4.) MMO From Scratch - The Client

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    :-) s-p-n is offline
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    4.) MMO From Scratch - The Client


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    The project we have up until this point is on github:
    https://github.com/s-p-n/surfaceTension/tree/master/1

    The client for Surface Tension uses jQuery, Socket.io and Phaser to render a game world in HTML5.

    The client is responsible for storing cookies, accepting packets from the server, and sending commands to the server. We're using the authoritative server, and dumb client approach for this project. We're going to talk about latency correction, and we'll simulate lag to test that it works.

    Let us start with the cookies library. I used some code from QuirksMode.org for this project, and modified it for my needs.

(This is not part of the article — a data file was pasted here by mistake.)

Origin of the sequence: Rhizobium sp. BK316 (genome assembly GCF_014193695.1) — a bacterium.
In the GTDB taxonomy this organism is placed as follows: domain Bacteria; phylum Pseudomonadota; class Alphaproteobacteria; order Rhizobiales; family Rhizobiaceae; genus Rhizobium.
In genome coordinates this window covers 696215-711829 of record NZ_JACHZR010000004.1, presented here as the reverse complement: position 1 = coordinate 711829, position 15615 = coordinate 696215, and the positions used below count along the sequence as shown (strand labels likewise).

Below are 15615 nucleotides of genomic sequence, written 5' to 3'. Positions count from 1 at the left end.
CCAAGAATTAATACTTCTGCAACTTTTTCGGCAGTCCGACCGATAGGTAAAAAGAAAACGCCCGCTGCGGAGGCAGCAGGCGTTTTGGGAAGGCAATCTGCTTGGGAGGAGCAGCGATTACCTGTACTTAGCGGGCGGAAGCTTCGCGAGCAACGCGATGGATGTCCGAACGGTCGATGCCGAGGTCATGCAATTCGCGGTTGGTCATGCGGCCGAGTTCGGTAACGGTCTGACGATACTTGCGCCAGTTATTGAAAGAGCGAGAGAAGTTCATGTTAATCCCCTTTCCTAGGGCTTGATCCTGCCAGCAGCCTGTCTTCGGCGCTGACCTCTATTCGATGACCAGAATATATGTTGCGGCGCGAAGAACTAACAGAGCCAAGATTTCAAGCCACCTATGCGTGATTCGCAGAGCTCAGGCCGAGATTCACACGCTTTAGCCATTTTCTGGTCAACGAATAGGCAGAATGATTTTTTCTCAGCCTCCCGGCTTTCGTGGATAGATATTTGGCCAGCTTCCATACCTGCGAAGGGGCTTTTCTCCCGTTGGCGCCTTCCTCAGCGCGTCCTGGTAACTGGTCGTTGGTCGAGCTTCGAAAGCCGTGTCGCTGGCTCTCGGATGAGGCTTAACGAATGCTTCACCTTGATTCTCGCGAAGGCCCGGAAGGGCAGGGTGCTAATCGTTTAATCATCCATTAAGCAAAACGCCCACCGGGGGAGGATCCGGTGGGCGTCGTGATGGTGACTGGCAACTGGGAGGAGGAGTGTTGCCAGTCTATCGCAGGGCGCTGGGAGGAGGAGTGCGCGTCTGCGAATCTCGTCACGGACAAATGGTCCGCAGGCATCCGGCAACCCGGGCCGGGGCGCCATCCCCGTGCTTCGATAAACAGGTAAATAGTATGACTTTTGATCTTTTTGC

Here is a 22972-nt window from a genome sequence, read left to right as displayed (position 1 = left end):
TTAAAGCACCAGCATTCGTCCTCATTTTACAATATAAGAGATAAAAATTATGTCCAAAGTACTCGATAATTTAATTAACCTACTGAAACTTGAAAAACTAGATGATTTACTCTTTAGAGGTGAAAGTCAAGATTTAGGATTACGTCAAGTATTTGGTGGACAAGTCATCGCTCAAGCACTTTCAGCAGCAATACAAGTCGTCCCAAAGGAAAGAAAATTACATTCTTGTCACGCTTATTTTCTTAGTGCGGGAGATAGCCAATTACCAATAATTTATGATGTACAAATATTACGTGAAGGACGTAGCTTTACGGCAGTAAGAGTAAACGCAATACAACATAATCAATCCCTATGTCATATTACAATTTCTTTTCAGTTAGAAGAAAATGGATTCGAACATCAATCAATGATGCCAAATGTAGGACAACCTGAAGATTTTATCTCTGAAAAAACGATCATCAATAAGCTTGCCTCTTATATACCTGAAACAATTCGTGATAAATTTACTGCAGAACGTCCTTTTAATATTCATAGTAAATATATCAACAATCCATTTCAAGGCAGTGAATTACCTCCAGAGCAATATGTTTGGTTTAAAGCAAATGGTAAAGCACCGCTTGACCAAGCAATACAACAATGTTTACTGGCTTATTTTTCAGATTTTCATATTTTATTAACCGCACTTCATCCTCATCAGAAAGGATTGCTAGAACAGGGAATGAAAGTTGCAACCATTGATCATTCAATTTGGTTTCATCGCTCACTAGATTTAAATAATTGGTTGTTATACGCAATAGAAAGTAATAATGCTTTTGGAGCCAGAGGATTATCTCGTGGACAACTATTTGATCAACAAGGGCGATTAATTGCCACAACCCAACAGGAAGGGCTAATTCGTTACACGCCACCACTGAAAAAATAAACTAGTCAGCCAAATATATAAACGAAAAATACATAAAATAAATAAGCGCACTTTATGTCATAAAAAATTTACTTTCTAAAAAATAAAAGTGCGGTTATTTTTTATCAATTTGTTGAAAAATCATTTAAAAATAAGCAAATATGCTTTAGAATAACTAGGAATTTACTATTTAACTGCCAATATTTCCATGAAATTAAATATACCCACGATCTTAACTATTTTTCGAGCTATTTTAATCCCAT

/public/js/cookies.js
    Code:
    var cookies = {
        create: function (name, value, days) {
            var date, expires;
            if (days) {
                date = new Date();
                date.setTime(date.getTime()+(days*24*60*60*1000));
                expires = "; expires="+date.toGMTString();
            } else {
                expires = "";
            }
            document.cookie = name+"="+value+expires+"; path=/";
        },
        read: function (name) {
            var nameEQ = name + "=";
            var ca = document.cookie.split(';');
            var i, c;
            for(i=0;i < ca.length;i++) {
                c = ca[i];
                while (c.charAt(0)==' ') {
                    c = c.substring(1,c.length);
                }
                if (c.indexOf(nameEQ) == 0) {
                    return c.substring(nameEQ.length,c.length);
                }
            }
            return null;
        },